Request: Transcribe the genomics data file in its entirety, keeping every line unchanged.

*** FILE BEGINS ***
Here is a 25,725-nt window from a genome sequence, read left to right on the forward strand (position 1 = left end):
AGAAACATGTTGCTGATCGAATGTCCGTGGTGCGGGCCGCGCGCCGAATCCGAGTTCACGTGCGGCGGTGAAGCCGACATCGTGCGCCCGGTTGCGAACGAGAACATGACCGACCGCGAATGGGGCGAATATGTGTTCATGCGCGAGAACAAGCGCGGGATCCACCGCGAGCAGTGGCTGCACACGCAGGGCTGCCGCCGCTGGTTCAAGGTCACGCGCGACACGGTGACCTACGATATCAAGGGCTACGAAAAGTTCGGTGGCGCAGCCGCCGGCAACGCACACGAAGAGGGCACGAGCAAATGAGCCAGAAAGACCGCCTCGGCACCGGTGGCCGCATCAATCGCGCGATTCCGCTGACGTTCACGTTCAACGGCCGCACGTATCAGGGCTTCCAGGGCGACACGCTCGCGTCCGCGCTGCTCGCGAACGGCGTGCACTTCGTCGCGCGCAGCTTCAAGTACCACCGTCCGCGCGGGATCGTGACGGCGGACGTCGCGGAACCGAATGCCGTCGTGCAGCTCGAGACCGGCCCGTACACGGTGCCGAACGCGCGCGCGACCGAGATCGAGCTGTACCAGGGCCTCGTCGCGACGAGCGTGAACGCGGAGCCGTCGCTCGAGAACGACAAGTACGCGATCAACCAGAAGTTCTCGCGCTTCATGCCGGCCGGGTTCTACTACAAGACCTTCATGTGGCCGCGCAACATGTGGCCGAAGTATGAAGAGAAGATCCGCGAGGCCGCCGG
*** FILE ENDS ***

Here is a 25,725-nt window from a genome sequence, read left to right on the forward strand (position 1 = left end):
AGAAACATGTTGCTGATCGAATGTCCGTGGTGCGGGCCGCGCGCCGAATCCGAGTTCACGTGCGGCGGTGAAGCCGACATCGTGCGCCCGGTTGCGAACGAGAACATGACCGACCGCGAATGGGGCGAATATGTGTTCATGCGCGAGAACAAGCGCGGGATCCACCGCGAGCAGTGGCTGCACACGCAGGGCTGCCGCCGCTGGTTCAAGGTCACGCGCGACACGGTGACCTACGATATCAAGGGCTACGAAAAGTTCGGTGGCGCAGCCGCCGGCAACGCACACGAAGAGGGCACGAGCAAATGAGCCAGAAAGACCGCCTCGGCACCGGTGGCCGCATCAATCGCGCGATTCCGCTGACGTTCACGTTCAACGGCCGCACGTATCAGGGCTTCCAGGGCGACACGCTCGCGTCCGCGCTGCTCGCGAACGGCGTGCACTTCGTCGCGCGCAGCTTCAAGTACCACCGTCCGCGCGGGATCGTGACGGCGGACGTCGCGGAACCGAATGCCGTCGTGCAGCTCGAGACCGGCCCGTACACGGTGCCGAACGCGCGCGCGACCGAGATCGAGCTGTACCAGGGCCTCGTCGCGACGAGCGTGAACGCGGAGCCGTCGCTCGAGAACGACAAGTACGCGATCAACCAGAAGTTCTCGCGCTTCATGCCGGCCGGGTTCTACTACAAGACCTTCATGTGGCCGCGCAACATGTGGCCGAAGTATGAAGAGAAGATCCGCGAGGCCGCCGG